Tuesday, August 15, 2017

Fake Religion

"A Gentle Breeze"
- At the Desert Retreat House -


I hear a lot of talk nowadays about “fake news” - stories, postings, tweets and pictures in newspapers, in the social media and even on TV that purport to tell a “true story” but actually promote lies and falsehoods. Fake news is often used as a propaganda tool by various “extremist” organizations because, if something looks like a “real news” story it’s more likely that people will believe in the veracity of what is being reported.

Nowadays, a wise consumer of  the “news” must be careful to look for stories that have been fact-checked and verified by credible sources.

Over this past weekend, as I watched the heart-wrenching, relentless incidences of hate-filled violence perpetrated on the street of Charlottesville, Virginia, it occurred to me that these blatant acts of overt racism and violence were being perpetrated by people who actually professed to be religious, Christian believers. The fact is that members of the KKK are required to be white and they are also required to be Christian.  The official charter of the KKK (as well as other white supremacist groups) states that every member must publicly profess a “belief in Jesus Christ as their Lord and Savior.”

This weekend, vile, hateful racial epithets and acts of cruel aggression pervaded the City of Charlottesville - all performed by people who profess Jesus Christ as Lord and Savior. As I see it, this is an almost perfect example of “fake religion.” On the surface, these people may “appear” to be religious (they probably go to church and study the bible and they wear crosses on their white-hooded robes) but they are as far from actually being a “Christian” as you can possibly get.

After all, Christians are “followers of Jesus,” people who pledge to live their lives in the “Way” of Jesus whose entire life and teaching was devoted to promoting the dignity of every human being. Jesus taught his followers to love one another and even to love an enemy. He taught his disciples to care for the poor and the needy, to reject no one and even to do good to those who hurt you.

In Charlottesville this weekend, those so-called Christians carrying assault weapons and espousing a blatantly egregious and vile message of hate and division could not possibly be farther from following the Way of Jesus. Like fake news, they professed themselves to be Christians but in fact they were they were “fake Christians.” They called themselves religious but the religion they professed was a fake religion.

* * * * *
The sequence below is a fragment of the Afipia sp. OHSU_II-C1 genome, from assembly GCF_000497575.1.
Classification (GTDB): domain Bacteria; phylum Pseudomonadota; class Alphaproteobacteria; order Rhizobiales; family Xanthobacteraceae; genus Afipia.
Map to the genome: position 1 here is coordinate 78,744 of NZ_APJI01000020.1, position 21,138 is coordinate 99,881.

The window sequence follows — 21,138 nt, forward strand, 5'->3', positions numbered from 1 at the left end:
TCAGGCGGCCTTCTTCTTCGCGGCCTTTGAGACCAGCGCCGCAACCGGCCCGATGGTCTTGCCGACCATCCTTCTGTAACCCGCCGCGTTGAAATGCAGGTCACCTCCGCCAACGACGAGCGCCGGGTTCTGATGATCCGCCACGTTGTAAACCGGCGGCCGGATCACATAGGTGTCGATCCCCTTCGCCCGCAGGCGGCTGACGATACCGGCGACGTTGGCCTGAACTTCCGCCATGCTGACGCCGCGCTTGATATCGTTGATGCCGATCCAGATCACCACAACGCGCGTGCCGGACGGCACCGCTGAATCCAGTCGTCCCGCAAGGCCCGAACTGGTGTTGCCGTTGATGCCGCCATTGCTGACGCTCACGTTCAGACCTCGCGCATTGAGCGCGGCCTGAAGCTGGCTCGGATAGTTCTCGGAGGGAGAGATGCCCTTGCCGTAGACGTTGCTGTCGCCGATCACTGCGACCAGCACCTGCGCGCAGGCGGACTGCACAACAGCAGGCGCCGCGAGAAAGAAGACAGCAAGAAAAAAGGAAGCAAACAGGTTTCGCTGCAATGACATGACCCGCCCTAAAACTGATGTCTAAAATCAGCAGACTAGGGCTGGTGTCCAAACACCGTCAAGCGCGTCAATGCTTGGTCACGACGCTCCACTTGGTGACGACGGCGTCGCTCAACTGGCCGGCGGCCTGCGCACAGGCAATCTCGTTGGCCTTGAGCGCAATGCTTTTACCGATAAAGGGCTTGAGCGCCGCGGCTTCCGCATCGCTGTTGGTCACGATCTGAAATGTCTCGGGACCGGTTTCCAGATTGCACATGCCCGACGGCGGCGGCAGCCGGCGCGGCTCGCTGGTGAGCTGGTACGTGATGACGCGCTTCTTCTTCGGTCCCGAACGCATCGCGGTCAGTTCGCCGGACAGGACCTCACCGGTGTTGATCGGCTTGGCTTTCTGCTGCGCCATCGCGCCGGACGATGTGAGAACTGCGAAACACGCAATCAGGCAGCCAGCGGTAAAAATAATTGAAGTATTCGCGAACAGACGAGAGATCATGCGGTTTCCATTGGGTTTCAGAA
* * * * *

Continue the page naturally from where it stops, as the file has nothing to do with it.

As I see it, just as you can apply journalistic standards to evaluate whether of not something purported to be “real news” is actually "fake news,” so also can you apply a common universal standard to determined whether or not those who purport to be religious are, in fact, truly religious. Simply put, that universal standard of evaluation is the “practice of compassion.”

Karen Armstrong, the well-know author and authority on world-religions writes:

Compassion is the key and the core
 in Islam and Buddhism and Judaism and Christianity.
This core element makes them all profoundly similar.

Professor Armstrong also makes this astute distinction between “good” theology and “bad” theology. For me, it’s also a good distinction between “true religion” and “fake religion:”

If your understanding of the divine makes you kinder, more empathic
and impels you to concrete acts of loving-kindness, this is good theology.
But if your notion of God makes you unkind, belligerent, cruel or self-righteous
or if it leads you to kill in God’s name, this is bad theology.

When a so-called Muslim invokes the name of “God” while beheading an infidel and cries out “Allahu Akbar” (God is great) while blowing up a building or when a so-called Christian wears a cross and professes faith in Jesus while denouncing and attacking fellow human beings because of the color of their skin or their ethnicity, you can be sure that “fake religion” is rearing its ugly head.

Those of us are who consider ourselves to be religious people and strive to be guided by the standard of compassion must take offense and resist all the many examples of fake religion springing up nowadays. Now more than ever we are called to promote and practice compassion and to profess a vision of “God” that makes us “kinder, more empathic and impels us to concrete acts of loving kindness” every day of our lives.

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